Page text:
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Preventing Candidiasis

Preventing Candidiasis

in Overall Health by

Preventing CandidiasisAlthough candidiasis is not as common in men as it is in women, it can still be just as problematic. The prevention of candidiasis is often as simple as ensuring that you pay attention to your own personal hygiene. By taking some simple steps you can help prevent the condition from arising in the first place.

Candidiasis (male thrush) is caused by a fungus called candida albicans. The fungus is present naturally in the body and is usually kept at bay by the body’s own immune system. However, if you have a weakened immune system it can be allowed to multiply. If this is due to an underlying condition then consultation with your doctor is important as this will ensure that the condition does not develop into a more serious one.

For those who have never suffered from candidiasis before it can be an embarrassing experience. Fortunately, it is one that is easily diagnosed and treated by your doctor who can prescribe either an oral medication or cream available from your pharmacist.

If you have experienced candidiasis before, you will be aware of the symptoms and in many cases you can treat the condition with an over the counter medication. Be aware though that if the condition is persistent or recurrent then it is well worth seeing your doctor again to rule out any predisposition to the condition.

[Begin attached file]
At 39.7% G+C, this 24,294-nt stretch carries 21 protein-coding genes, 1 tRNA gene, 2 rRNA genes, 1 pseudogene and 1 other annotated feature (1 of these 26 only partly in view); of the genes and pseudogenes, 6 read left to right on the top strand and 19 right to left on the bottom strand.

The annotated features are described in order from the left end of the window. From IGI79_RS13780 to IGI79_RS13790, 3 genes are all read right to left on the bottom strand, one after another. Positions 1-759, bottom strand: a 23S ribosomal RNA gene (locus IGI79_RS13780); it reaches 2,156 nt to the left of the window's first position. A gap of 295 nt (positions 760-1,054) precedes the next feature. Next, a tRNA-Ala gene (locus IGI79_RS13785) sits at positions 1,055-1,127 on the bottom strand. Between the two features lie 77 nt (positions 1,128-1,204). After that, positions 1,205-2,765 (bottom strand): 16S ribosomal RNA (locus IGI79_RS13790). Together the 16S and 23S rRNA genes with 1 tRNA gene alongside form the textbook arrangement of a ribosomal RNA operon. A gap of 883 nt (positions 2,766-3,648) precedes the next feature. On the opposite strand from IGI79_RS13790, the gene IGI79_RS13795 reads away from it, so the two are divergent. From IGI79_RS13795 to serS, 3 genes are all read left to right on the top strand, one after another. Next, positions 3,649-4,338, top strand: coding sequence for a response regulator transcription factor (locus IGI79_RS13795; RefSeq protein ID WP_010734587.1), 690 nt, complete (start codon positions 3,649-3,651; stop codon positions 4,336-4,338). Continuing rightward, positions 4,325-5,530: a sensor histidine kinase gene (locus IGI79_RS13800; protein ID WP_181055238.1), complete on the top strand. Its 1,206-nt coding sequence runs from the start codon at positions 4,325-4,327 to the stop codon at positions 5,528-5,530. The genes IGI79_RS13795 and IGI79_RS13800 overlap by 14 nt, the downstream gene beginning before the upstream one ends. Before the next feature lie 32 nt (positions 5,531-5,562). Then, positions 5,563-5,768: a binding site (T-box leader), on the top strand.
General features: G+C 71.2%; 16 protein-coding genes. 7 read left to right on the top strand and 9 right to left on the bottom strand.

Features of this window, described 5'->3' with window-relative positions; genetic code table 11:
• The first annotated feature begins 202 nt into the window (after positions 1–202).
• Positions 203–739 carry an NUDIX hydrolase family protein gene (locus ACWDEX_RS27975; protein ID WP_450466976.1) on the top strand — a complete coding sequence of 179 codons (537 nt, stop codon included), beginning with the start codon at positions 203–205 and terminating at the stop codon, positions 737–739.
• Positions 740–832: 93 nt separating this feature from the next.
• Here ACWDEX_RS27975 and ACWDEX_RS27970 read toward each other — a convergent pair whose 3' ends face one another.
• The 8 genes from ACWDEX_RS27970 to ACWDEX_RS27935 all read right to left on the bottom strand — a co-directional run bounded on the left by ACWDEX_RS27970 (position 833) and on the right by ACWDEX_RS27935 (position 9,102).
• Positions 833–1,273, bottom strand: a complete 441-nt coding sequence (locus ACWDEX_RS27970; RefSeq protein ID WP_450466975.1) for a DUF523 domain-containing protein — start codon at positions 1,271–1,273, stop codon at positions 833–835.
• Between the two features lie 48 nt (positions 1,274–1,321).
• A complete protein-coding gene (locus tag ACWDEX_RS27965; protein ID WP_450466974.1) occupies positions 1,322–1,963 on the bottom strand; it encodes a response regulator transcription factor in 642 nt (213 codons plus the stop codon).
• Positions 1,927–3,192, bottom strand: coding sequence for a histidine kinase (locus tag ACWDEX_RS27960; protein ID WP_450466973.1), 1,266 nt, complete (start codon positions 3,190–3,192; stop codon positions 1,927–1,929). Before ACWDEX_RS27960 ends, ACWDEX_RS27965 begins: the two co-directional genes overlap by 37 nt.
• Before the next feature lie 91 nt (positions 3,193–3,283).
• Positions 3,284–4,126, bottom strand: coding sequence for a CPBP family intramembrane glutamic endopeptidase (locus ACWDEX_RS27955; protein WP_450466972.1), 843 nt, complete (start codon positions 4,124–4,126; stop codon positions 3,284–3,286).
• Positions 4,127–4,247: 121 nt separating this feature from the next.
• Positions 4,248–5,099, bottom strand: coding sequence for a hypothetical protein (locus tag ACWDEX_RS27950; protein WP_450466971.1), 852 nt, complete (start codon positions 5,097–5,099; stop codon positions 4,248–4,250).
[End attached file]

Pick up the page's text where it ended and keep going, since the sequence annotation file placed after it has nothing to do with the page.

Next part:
As a preventative measure paying strong attention to a daily personal hygiene regime is essential. Make sure that you wash your penis thoroughly and ensure you dry it well with a clean towel; preferably one that is for your sole use. It’s also a good idea to avoid using perfumed soaps or showers gels as they can cause irritation to the affected area. Equally, products like talcum powder need to be avoided as they are often starch based and offer the perfect environment for candidiasis to develop.

Candidiasis is a fungal infection and as such thrives in a warm moist environment. It can be a good idea to avoid tight fitting under garments which can help maintain an environment in which the fungus can multiply. Regularly changed loose fitting cotton underwear is highly recommended and often proves to be more comfortable.

Although candidiasis is not specifically a sexually transmitted disease there is the opportunity for it to be acquired from a sexual partner who has the condition. Therefore it makes sense to use barrier methods to block infection during sex. Wearing a condom will reduce the chance of infection, as will avoiding oral sex with an affected partner – a common yet often forgotten method of infection.

Limiting your number of sexual partners is also a sensible precaution; fewer contacts will reduce the risk of infection. In addition you need to be aware that the fungus can be spread by fingers and sex toys, so these too should be kept clean. Sex toys need to be cleaned thoroughly after use and if cracked or damaged they should be thrown away.

For those who want further help with candidiasis including diagnosis, treatment, and prevention contact your GP.

Written by Kat Kreatzer, an experienced blogger working in the health-care industry for many years.

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